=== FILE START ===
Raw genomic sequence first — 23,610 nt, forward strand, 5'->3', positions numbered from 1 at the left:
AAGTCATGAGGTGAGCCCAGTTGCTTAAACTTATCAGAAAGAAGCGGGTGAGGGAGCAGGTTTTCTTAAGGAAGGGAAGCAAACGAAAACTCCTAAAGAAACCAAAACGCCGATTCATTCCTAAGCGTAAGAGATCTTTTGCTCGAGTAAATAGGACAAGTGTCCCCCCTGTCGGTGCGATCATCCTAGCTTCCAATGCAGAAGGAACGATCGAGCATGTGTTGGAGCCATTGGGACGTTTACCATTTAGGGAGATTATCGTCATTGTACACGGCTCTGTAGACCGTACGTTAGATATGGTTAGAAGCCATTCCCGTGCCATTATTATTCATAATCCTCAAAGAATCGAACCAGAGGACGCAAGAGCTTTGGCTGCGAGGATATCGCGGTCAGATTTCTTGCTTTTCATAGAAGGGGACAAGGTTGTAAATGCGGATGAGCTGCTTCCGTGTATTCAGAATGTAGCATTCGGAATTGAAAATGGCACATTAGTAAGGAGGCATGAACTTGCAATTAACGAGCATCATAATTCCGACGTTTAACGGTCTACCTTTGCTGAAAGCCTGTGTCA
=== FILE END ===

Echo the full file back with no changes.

Raw genomic sequence first — 23,610 nt, forward strand, 5'->3', positions numbered from 1 at the left:
AAGTCATGAGGTGAGCCCAGTTGCTTAAACTTATCAGAAAGAAGCGGGTGAGGGAGCAGGTTTTCTTAAGGAAGGGAAGCAAACGAAAACTCCTAAAGAAACCAAAACGCCGATTCATTCCTAAGCGTAAGAGATCTTTTGCTCGAGTAAATAGGACAAGTGTCCCCCCTGTCGGTGCGATCATCCTAGCTTCCAATGCAGAAGGAACGATCGAGCATGTGTTGGAGCCATTGGGACGTTTACCATTTAGGGAGATTATCGTCATTGTACACGGCTCTGTAGACCGTACGTTAGATATGGTTAGAAGCCATTCCCGTGCCATTATTATTCATAATCCTCAAAGAATCGAACCAGAGGACGCAAGAGCTTTGGCTGCGAGGATATCGCGGTCAGATTTCTTGCTTTTCATAGAAGGGGACAAGGTTGTAAATGCGGATGAGCTGCTTCCGTGTATTCAGAATGTAGCATTCGGAATTGAAAATGGCACATTAGTAAGGAGGCATGAACTTGCAATTAACGAGCATCATAATTCCGACGTTTAACGGTCTACCTTTGCTGAAAGCCTGTGTCA